Cupich implied that Amoris Laetitia should also open the door to the potential for Holy Communion for those in same-sex relationships. The Tribune writes:

Cupich said that although the pope clarifies that same-sex marriage is not analogous to the church’s definition for marriage, when it comes to inclusion in the life of the church, the same guidelines apply.

“You can’t have one particular approach for a certain group of people and not for everybody,” the archbishop said. “Everyone has the ability to form their conscience well.”

Cupich failed to clarify that the Catholic Church teaches that, “A human being must always obey the certain judgment of his conscience. If he were deliberately to act against it, he would condemn himself. Yet it can happen that moral conscience remains in ignorance and makes erroneous judgments about acts to be performed or already committed. This ignorance can often be imputed to personal responsibility. This is the case when a man ‘takes little trouble to find out what is true and good, or when conscience is by degrees almost blinded through the habit of committing sin.’ In such cases, the person is culpable for the evil he commits” (CCC 1790 – 1791).

Cardinal Burke, the patron of the Sovereign Military Order of Malta and the former Prefect of the Apostolic Signatura, offered a sharp contrast to Kasper’s and Cupich’s claims.

In his article at the National Catholic Register, Burke wrote that Amoris Laetitia must be read through the lens of magisterial Catholic doctrine:

With the publication of Amoris Laetitia, the task of pastors and other teachers of the faith is to present it within the context of the Church’s teaching and discipline, so that it serves to build up the Body of Christ in its first cell of life, which is marriage and the family. In other words, the post-synodal apostolic exhortation can only be correctly interpreted, as a non-magisterial document, using the key of the Magisterium as it is described in the Catechism of the Catholic Church (85-87).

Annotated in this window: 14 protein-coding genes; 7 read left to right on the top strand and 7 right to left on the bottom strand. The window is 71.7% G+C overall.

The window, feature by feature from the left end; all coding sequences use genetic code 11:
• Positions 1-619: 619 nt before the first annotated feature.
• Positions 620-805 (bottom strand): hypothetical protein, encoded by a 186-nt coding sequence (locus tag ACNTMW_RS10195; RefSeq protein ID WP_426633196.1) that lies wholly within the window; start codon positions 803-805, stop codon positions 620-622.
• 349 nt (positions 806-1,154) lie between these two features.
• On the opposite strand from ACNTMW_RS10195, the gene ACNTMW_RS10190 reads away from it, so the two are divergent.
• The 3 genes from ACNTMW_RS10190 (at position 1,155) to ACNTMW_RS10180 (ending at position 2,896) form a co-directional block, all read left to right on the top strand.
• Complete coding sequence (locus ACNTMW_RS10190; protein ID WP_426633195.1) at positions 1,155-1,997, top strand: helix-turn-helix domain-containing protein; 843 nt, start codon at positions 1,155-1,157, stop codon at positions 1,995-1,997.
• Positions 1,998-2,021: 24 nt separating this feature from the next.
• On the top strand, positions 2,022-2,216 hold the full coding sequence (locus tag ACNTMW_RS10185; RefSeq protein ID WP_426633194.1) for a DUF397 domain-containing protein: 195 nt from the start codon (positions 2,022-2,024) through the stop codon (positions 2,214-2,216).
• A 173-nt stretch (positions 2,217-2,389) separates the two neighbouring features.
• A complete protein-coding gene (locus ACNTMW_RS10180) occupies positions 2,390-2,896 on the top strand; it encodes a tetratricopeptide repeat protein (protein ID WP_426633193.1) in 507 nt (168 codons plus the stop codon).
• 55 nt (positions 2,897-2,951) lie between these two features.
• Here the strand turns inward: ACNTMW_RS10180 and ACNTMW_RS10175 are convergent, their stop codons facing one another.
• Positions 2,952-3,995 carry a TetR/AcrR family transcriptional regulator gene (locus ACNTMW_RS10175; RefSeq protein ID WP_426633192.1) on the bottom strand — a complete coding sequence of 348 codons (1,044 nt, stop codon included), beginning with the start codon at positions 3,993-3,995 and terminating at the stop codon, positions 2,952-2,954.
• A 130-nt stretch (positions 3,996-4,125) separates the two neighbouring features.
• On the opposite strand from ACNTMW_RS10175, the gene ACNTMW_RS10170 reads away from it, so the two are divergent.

Burke argued that Pope Francis’s exhortation contains the pope’s thoughts but doesn’t change Church teaching or practice. “The Catholic Church…never held that every utterance of the Successor of St. Peter should be received as part of her infallible magisterium,” he wrote.

“Pope Francis makes clear, from the beginning, that the post-synodal apostolic exhortation is not an act of the magisterium (No. 3),” Burke wrote. “The very form of the document confirms the same. It is written as a reflection of the Holy Father on the work of the last two sessions of the Synod of Bishops.”

Burke adds that the Church takes care that “a personal reflection of the Pope, while received with the respect owed to his person, is not confused with the binding faith owed to the exercise of the magisterium.”

“Certain commentators confuse such respect,” which is rightly due to the Pope, “with a supposed obligation to ‘believe with divine and Catholic faith’ (Canon 750, § 1) everything contained in the document,” says Burke. “But the Catholic Church, while insisting on the respect owed to the Petrine Office as instituted by Our Lord Himself, has never held that every utterance of the Successor of St. Peter should be received as part of her infallible magisterium.”